At William Patten we believe that a quality English curriculum should develop children’s love of reading, writing and discussion and expose them to a variety of high quality texts and stimuli, as well as frequent, purposeful opportunities to practise and review key skills. Our curriculum closely follows the aims of the National Curriculum for English 2014 to enable all children to:
These aims are embedded across our English lessons and in the wider curriculum, where expectations of writing (including handwriting) are consistently high and children continue to develop speaking and listening skills while also being presented with a range of inspiring reading materials. Our provision, which follows a clear pathway of progression as it advances through the primary curriculum, enables children to confidently master the English language in all its modalities, as well as to appreciate and create literature. Research repeatedly highlights that ‘knowledge of language, which includes linguistic knowledge like vocabulary and grammar, as well as knowledge of the world for comprehension, underpins progression in spoken language, reading and writing’ (Ofsted, 2022), and therefore it is with clear intent that we prioritise progression and precision in knowledge of vocabulary, grammar and language forms and usage. It is our aim that, through our provision of hands-on experiences and explicit teaching of vocabulary and background knowledge, every child leaves William Patten with a wealth of expressive and receptive vocabulary at their disposal, and the cultural capital to succeed far beyond the primary and secondary classroom.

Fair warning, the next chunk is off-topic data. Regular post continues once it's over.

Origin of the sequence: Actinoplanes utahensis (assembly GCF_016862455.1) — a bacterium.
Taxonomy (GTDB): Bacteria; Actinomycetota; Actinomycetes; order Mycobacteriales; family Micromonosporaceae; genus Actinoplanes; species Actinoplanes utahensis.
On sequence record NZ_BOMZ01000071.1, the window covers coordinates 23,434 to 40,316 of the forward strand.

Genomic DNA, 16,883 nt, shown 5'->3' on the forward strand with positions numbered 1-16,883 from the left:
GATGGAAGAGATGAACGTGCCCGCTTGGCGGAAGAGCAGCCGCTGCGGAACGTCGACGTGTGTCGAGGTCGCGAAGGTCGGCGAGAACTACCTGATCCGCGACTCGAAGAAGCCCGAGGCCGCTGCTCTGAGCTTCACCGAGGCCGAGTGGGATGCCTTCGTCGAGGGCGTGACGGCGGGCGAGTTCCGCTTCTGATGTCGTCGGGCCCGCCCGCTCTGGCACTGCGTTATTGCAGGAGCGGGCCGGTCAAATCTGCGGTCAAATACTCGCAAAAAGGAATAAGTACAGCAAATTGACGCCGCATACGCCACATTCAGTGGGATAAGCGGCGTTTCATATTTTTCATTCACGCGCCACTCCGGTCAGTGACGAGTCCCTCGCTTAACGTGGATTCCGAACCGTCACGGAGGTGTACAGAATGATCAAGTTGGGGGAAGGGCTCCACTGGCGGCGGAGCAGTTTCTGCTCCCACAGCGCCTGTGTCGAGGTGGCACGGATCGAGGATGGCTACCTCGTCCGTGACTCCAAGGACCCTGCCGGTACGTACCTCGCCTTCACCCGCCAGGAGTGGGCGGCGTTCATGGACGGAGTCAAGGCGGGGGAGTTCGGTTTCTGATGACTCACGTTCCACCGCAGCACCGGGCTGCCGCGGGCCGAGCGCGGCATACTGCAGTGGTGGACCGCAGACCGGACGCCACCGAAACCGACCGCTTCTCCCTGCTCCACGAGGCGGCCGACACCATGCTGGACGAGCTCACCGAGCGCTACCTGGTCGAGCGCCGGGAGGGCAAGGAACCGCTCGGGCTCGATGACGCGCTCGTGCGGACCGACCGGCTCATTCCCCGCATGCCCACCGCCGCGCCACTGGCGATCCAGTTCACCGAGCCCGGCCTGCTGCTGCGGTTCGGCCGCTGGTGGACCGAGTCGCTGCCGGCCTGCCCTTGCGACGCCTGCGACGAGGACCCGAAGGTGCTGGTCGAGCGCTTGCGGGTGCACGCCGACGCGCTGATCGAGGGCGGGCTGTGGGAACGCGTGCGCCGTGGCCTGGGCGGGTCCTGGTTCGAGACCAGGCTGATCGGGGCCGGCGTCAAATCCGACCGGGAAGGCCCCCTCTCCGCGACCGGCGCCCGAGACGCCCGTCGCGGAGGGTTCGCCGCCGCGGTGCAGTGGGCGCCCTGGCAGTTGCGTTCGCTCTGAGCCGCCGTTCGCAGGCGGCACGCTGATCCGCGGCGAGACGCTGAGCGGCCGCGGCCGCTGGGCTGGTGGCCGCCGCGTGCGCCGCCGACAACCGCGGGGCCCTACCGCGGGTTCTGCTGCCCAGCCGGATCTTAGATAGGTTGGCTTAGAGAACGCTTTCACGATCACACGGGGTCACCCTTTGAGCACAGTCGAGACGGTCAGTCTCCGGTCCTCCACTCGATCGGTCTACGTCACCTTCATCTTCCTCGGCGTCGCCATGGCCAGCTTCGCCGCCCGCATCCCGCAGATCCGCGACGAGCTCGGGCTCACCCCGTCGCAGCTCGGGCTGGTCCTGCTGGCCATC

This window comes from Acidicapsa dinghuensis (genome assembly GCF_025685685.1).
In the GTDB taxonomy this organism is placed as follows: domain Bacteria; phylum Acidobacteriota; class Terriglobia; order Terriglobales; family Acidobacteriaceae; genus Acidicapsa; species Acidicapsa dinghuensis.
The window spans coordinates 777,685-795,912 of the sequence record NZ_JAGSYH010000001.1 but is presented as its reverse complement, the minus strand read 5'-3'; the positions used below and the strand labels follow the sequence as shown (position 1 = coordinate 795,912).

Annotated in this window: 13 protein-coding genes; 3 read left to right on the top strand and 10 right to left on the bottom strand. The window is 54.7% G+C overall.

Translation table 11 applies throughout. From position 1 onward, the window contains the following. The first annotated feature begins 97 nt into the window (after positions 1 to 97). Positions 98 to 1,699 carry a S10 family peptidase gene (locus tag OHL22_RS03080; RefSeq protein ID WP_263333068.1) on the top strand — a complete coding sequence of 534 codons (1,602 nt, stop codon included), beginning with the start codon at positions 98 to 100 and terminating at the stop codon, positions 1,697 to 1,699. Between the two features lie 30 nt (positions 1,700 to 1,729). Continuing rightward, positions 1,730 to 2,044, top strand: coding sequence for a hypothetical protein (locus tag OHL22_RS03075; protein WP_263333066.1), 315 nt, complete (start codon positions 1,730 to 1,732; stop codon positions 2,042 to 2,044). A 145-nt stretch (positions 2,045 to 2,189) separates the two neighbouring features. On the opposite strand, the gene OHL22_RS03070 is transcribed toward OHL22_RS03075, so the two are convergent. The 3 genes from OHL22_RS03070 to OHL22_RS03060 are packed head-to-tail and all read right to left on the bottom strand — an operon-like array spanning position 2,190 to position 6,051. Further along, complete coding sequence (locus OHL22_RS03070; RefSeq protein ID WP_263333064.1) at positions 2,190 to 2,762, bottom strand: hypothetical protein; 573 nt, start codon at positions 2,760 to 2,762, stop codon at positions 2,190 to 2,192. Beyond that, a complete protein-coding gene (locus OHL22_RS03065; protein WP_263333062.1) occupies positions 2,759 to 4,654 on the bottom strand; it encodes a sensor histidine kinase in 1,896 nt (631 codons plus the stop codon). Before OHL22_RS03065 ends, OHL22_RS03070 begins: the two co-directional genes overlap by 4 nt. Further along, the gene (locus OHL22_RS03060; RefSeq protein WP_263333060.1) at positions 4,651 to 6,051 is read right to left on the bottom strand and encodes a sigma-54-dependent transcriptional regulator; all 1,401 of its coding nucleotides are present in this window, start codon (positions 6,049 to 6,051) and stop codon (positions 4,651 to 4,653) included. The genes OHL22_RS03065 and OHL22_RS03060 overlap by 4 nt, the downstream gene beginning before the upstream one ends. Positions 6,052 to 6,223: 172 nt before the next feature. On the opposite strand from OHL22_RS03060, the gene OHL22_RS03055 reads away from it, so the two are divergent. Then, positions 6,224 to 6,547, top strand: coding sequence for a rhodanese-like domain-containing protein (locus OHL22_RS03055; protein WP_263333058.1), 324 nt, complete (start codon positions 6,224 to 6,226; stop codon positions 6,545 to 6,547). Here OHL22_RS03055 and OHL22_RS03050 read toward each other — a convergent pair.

English is taught over multiple lessons every day and has the most time dedicated to it of any curriculum area. As well as daily reading (phonics/HLR) lessons, English (writing) lessons and discrete teaching of spelling and handwriting, the teaching of English is embedded across the curriculum.
Early Reading: Systematic Synthetic Phonics
Early reading is secured through use of the Read Write Inc scheme. Children are taught the alphabetic code (phoneme-grapheme correspondences). As well as teaching reading, this component knowledge supports spelling and letter formation, and structured activities within sessions are used to leverage this. Vocabulary and spoken language are also developed during RWI sessions, through comprehension and discussion of core and link texts. For their phonics sessions, children are grouped by book level/phonic knowledge in accordance with the scheme and work in small groups with a high adult-to-child ratio. Regular training and development days ensure that staff are equipped to teach with the expertise and skills required to promote excellent progress amongst our youngest children, as well as to develop their love of reading.
Reading and HLR